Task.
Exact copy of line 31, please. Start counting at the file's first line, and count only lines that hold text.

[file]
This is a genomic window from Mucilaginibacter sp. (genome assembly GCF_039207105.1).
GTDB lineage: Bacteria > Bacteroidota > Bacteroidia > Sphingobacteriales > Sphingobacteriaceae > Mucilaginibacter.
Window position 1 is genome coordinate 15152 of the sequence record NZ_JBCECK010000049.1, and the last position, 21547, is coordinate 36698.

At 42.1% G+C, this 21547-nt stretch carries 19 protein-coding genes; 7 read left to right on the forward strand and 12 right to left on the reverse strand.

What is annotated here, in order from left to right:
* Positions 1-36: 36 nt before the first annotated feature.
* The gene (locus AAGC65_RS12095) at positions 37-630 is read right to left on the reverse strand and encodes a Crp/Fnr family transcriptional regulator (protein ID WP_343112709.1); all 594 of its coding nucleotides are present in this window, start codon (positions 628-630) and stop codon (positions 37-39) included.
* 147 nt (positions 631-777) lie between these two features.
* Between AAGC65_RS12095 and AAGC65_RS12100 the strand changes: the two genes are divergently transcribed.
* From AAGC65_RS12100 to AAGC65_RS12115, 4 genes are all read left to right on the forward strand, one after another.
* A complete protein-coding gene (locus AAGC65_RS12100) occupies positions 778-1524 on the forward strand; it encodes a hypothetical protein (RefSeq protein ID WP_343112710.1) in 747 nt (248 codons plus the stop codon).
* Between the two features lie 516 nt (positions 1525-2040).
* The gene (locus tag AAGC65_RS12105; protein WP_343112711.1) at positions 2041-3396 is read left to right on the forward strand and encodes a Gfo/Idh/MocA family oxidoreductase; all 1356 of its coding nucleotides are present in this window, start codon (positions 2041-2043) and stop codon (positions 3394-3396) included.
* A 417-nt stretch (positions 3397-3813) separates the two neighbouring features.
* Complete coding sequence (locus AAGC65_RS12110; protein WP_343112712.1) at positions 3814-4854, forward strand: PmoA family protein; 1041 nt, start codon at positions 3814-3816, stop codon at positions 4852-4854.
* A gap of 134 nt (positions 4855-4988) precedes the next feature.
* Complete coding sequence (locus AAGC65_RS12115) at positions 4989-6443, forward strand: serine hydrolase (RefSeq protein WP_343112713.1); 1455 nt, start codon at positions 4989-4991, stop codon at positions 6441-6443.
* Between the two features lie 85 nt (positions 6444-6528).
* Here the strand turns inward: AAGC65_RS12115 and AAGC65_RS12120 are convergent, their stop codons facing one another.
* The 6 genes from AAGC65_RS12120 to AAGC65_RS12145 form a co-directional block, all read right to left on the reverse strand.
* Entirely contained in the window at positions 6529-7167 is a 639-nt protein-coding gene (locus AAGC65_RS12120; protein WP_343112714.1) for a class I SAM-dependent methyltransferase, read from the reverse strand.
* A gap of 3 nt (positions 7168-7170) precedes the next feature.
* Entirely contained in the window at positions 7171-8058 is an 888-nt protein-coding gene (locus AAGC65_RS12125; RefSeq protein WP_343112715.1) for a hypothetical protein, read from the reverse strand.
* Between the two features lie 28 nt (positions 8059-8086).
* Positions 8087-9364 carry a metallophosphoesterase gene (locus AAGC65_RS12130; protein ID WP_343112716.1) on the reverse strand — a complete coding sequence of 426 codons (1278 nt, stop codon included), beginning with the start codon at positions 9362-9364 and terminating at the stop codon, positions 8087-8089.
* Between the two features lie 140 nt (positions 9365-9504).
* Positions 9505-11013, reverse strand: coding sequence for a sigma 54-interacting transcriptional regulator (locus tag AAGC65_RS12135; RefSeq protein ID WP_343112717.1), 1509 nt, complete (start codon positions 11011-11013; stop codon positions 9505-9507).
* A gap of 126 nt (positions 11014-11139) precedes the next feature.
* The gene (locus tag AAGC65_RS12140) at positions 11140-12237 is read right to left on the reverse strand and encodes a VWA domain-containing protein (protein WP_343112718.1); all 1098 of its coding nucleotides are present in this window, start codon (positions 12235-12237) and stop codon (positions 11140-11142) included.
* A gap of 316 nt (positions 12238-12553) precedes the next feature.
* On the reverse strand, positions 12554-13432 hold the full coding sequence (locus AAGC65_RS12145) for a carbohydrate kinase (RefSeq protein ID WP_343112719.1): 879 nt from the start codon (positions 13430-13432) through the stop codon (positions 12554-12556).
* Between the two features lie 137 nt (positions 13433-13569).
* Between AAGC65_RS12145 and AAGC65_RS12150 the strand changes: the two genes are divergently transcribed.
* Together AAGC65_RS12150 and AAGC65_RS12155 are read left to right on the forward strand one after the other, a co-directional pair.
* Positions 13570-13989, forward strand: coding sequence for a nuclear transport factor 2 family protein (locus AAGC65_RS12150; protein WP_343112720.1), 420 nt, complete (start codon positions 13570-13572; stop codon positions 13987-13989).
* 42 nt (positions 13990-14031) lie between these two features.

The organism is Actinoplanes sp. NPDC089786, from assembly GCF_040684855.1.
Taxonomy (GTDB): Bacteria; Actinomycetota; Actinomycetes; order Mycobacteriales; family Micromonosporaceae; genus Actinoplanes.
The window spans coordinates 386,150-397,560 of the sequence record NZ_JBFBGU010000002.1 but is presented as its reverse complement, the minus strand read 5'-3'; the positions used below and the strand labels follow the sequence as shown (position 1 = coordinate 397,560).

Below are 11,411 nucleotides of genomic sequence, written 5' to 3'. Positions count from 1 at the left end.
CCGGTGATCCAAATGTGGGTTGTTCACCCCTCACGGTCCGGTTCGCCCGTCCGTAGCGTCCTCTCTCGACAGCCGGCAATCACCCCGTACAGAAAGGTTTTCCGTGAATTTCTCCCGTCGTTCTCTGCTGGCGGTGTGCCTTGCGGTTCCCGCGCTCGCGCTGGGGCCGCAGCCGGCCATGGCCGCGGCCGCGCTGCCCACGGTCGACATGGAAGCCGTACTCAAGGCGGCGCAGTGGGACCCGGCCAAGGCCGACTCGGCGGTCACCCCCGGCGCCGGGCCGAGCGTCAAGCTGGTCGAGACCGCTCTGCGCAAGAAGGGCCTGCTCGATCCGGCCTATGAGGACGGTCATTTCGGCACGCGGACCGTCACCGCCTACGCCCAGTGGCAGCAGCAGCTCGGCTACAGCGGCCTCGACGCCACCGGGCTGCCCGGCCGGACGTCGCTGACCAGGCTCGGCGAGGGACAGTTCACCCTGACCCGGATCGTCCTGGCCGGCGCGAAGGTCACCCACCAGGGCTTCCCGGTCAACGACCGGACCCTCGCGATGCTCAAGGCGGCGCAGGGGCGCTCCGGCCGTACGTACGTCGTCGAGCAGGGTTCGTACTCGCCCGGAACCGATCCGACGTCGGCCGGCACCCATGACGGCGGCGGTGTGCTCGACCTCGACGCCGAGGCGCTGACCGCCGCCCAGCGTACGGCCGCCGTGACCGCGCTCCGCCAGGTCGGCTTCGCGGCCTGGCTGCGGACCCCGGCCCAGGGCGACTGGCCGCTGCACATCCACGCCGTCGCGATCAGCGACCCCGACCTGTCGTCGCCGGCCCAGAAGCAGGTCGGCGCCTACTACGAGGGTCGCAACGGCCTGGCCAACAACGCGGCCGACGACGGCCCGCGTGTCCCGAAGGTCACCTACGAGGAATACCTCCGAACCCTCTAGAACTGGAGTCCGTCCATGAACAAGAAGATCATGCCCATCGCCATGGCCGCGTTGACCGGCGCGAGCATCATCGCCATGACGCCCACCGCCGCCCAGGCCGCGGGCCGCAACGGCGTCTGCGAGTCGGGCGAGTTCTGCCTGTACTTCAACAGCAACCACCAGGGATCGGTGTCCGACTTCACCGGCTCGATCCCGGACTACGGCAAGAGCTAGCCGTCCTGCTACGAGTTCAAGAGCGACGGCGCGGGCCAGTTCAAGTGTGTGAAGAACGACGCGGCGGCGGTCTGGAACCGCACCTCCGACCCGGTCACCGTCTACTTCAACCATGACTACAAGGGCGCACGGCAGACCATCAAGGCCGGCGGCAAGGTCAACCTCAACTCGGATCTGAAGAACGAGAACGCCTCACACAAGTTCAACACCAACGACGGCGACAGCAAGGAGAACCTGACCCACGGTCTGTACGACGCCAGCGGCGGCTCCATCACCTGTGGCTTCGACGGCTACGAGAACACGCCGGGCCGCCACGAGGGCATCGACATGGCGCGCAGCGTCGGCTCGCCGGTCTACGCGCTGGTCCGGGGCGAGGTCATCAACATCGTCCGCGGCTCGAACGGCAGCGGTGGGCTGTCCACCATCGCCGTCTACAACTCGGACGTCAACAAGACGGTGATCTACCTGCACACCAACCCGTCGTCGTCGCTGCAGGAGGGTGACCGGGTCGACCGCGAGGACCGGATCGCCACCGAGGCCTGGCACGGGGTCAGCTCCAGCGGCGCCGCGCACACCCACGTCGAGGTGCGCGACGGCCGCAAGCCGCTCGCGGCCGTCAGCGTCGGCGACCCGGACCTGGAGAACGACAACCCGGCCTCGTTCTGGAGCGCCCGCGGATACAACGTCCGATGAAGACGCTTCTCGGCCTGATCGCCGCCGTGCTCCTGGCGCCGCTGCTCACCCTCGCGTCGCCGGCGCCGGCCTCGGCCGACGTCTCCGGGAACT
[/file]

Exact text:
* On the reverse strand, positions 12554-13432 hold the full coding sequence (locus AAGC65_RS12145) for a carbohydrate kinase (RefSeq protein ID WP_343112719.1): 879 nt from the start codon (positions 13430-13432) through the stop codon (positions 12554-12556).